NORTH BELLMORE, NY–Bob Cellini, a 48-year-old North Bellmore postal supervisor, informed coworkers Tuesday that he is still trying to figure out what he wants to do with his life.

Postal supervisor Bob Cellini.

"Working for the post office is okay for some people," said Cellini, addressing a trio of letter carriers in the Newbridge Road Postal Station break room. "But I feel like I've got a lot more to offer the world. I just need to find my true calling, so to speak."

Cellini, who has worked at the Newbridge Road branch for seven years, has held 14 jobs since graduating from Nassau Community College in 1974. Among them: a three-year stint at the Farmingdale Post Office, six years as a UPS delivery driver, two years as a teller at Anchor Bank, and 18 months as an office-furniture salesman with Workplace Solutions.

"At Workplace Solutions, I sold a lot of chairs to Davis-Gennaro Advertising, one of Long Island's biggest ad agencies," Cellini said. "I always did well selling to them. I think that's because, just like them, I'm one of those people who's able to think along creative lines. I think I'd do well in advertising. Maybe I could fill out an application next time I'm in the neighborhood."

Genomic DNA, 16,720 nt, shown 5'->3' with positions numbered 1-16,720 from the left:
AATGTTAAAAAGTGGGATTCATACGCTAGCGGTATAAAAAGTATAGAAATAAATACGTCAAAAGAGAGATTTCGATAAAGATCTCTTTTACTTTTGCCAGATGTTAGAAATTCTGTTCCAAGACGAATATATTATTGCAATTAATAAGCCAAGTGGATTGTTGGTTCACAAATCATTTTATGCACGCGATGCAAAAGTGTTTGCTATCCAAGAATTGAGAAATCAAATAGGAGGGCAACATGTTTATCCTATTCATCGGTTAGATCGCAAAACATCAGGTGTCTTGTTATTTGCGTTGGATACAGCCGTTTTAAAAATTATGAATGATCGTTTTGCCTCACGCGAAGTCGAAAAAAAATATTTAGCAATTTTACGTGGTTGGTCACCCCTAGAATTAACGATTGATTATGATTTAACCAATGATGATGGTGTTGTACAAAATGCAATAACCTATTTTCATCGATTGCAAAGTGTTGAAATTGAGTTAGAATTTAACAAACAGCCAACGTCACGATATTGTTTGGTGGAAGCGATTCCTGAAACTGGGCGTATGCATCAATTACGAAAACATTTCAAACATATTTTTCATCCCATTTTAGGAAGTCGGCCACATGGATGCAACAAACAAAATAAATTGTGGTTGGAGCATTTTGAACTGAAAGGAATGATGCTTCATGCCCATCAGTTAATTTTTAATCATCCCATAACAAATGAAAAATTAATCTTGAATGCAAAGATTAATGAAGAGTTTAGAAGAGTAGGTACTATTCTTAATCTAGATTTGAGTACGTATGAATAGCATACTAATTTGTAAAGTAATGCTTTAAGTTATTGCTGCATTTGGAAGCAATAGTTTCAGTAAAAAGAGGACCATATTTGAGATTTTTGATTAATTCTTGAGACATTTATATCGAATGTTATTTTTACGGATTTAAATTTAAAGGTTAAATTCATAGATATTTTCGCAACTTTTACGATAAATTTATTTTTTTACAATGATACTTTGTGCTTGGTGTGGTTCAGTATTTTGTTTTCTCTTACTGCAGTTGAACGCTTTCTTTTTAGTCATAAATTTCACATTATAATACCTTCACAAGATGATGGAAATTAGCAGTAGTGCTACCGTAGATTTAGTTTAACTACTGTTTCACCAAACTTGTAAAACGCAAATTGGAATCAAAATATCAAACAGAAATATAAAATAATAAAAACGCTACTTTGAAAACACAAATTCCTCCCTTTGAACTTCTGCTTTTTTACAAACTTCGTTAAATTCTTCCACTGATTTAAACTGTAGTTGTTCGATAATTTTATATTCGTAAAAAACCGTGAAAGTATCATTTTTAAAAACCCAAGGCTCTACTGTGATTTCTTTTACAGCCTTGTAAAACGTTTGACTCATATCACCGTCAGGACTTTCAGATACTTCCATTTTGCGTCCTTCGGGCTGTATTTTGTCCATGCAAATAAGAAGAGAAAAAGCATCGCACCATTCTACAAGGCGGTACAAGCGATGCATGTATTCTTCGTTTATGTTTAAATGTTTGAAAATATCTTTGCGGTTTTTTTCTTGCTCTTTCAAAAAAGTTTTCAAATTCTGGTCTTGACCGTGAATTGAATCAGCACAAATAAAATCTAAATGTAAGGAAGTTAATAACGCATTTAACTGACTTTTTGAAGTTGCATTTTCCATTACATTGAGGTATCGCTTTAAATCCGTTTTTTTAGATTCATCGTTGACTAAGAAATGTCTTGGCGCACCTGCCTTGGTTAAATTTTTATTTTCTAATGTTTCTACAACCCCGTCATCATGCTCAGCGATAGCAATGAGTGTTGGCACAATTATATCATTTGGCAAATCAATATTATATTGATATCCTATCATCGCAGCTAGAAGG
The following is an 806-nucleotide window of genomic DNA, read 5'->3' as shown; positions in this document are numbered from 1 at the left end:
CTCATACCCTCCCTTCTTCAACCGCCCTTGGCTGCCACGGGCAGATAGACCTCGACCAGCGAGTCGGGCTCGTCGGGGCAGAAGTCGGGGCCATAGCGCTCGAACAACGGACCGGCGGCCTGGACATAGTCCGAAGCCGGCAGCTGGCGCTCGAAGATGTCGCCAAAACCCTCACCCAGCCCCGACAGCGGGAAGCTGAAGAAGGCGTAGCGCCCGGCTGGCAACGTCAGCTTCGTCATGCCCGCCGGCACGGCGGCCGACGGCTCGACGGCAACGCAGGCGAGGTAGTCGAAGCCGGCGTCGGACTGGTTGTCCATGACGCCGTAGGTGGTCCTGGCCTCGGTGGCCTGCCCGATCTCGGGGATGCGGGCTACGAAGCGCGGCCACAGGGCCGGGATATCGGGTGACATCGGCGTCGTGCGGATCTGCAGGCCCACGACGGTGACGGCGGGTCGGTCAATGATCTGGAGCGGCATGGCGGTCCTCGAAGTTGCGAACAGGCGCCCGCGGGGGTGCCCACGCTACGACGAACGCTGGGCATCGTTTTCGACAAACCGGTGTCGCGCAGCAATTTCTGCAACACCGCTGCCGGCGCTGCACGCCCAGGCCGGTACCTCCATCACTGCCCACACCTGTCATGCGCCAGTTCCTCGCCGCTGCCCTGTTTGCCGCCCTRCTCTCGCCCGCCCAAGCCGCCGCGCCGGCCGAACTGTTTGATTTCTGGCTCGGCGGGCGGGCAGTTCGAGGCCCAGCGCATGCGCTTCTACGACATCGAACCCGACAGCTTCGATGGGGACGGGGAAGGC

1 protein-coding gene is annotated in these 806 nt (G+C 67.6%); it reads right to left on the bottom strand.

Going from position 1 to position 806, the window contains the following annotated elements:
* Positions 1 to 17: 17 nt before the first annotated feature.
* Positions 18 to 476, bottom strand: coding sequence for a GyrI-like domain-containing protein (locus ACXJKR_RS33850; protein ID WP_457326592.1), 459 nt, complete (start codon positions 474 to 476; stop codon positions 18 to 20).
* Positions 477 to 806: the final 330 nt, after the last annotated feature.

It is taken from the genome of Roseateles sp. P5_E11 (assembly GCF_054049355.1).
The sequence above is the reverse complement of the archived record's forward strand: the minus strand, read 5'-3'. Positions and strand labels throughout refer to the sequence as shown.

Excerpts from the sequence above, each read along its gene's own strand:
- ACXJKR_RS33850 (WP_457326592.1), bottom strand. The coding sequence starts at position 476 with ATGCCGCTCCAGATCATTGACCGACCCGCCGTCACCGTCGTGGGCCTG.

Other careers Cellini has considered include lawyer, private detective, special-effects artist, used-bookstore owner, pastry chef, sitcom writer, and paramedic.

Cellini said that whatever he winds up doing with his life will undoubtedly incorporate one of his many interests.

"I like tons of different things, and I think one of them will eventually lead to my career," the unmarried Cellini said. "Like, I recently made a spice rack for my kitchen, which got me thinking, 'Hey, and I should start my own woodworking shop!' Other people probably just would have made the spice rack without it ever occurring to them that it could be something more than just a hobby. And these are people who probably have boring jobs they hate. I guess I've just always believed you should follow your passion."

Cellini admitted that his ascent from mail sorter to mailroom supervisor has temporarily sidetracked his search for his ideal career.

"As long as I've been a postal worker, I've been keeping an eye out for something that's more 'me'," Cellini said. "But I kept getting promotions and raises, which makes this job harder to walk away from. Just as soon as I know what I really want to do, though, I'm definitely out of here."